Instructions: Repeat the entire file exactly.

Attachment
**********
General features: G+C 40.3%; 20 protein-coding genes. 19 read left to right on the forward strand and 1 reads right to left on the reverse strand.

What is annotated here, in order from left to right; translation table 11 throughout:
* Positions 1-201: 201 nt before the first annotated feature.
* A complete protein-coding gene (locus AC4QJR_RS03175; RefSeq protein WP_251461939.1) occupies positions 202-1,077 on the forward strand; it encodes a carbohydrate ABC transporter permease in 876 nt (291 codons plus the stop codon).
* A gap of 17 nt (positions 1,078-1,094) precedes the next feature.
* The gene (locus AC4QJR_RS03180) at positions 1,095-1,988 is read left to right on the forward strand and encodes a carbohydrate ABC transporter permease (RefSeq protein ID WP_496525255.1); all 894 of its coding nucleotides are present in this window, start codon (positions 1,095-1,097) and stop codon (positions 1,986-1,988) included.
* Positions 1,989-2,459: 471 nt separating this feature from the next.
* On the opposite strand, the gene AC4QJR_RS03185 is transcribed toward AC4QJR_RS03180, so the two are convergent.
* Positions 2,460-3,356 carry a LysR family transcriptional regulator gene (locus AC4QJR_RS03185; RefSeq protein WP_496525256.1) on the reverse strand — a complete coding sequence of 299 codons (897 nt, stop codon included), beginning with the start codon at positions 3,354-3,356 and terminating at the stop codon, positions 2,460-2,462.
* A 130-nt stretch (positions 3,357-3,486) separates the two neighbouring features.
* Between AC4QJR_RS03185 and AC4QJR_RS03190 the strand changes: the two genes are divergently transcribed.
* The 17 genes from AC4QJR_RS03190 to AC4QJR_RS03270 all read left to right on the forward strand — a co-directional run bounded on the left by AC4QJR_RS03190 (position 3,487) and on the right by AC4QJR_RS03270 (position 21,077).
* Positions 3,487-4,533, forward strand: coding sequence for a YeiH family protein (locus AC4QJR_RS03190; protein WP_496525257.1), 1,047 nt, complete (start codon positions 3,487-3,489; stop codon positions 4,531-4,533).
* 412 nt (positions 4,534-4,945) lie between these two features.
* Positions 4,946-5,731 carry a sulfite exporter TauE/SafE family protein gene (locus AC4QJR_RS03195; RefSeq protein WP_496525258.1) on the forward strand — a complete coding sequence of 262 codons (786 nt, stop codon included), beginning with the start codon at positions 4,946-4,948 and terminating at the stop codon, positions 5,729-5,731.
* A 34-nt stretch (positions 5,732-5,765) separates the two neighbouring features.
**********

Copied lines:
General features: G+C 40.3%; 20 protein-coding genes. 19 read left to right on the forward strand and 1 reads right to left on the reverse strand.

What is annotated here, in order from left to right; translation table 11 throughout:
* Positions 1-201: 201 nt before the first annotated feature.
* A complete protein-coding gene (locus AC4QJR_RS03175; RefSeq protein WP_251461939.1) occupies positions 202-1,077 on the forward strand; it encodes a carbohydrate ABC transporter permease in 876 nt (291 codons plus the stop codon).
* A gap of 17 nt (positions 1,078-1,094) precedes the next feature.
* The gene (locus AC4QJR_RS03180) at positions 1,095-1,988 is read left to right on the forward strand and encodes a carbohydrate ABC transporter permease (RefSeq protein ID WP_496525255.1); all 894 of its coding nucleotides are present in this window, start codon (positions 1,095-1,097) and stop codon (positions 1,986-1,988) included.
* Positions 1,989-2,459: 471 nt separating this feature from the next.
* On the opposite strand, the gene AC4QJR_RS03185 is transcribed toward AC4QJR_RS03180, so the two are convergent.
* Positions 2,460-3,356 carry a LysR family transcriptional regulator gene (locus AC4QJR_RS03185; RefSeq protein WP_496525256.1) on the reverse strand — a complete coding sequence of 299 codons (897 nt, stop codon included), beginning with the start codon at positions 3,354-3,356 and terminating at the stop codon, positions 2,460-2,462.
* A 130-nt stretch (positions 3,357-3,486) separates the two neighbouring features.
* Between AC4QJR_RS03185 and AC4QJR_RS03190 the strand changes: the two genes are divergently transcribed.
* The 17 genes from AC4QJR_RS03190 to AC4QJR_RS03270 all read left to right on the forward strand — a co-directional run bounded on the left by AC4QJR_RS03190 (position 3,487) and on the right by AC4QJR_RS03270 (position 21,077).
* Positions 3,487-4,533, forward strand: coding sequence for a YeiH family protein (locus AC4QJR_RS03190; protein WP_496525257.1), 1,047 nt, complete (start codon positions 3,487-3,489; stop codon positions 4,531-4,533).
* 412 nt (positions 4,534-4,945) lie between these two features.
* Positions 4,946-5,731 carry a sulfite exporter TauE/SafE family protein gene (locus AC4QJR_RS03195; RefSeq protein WP_496525258.1) on the forward strand — a complete coding sequence of 262 codons (786 nt, stop codon included), beginning with the start codon at positions 4,946-4,948 and terminating at the stop codon, positions 5,729-5,731.
* A 34-nt stretch (positions 5,732-5,765) separates the two neighbouring features.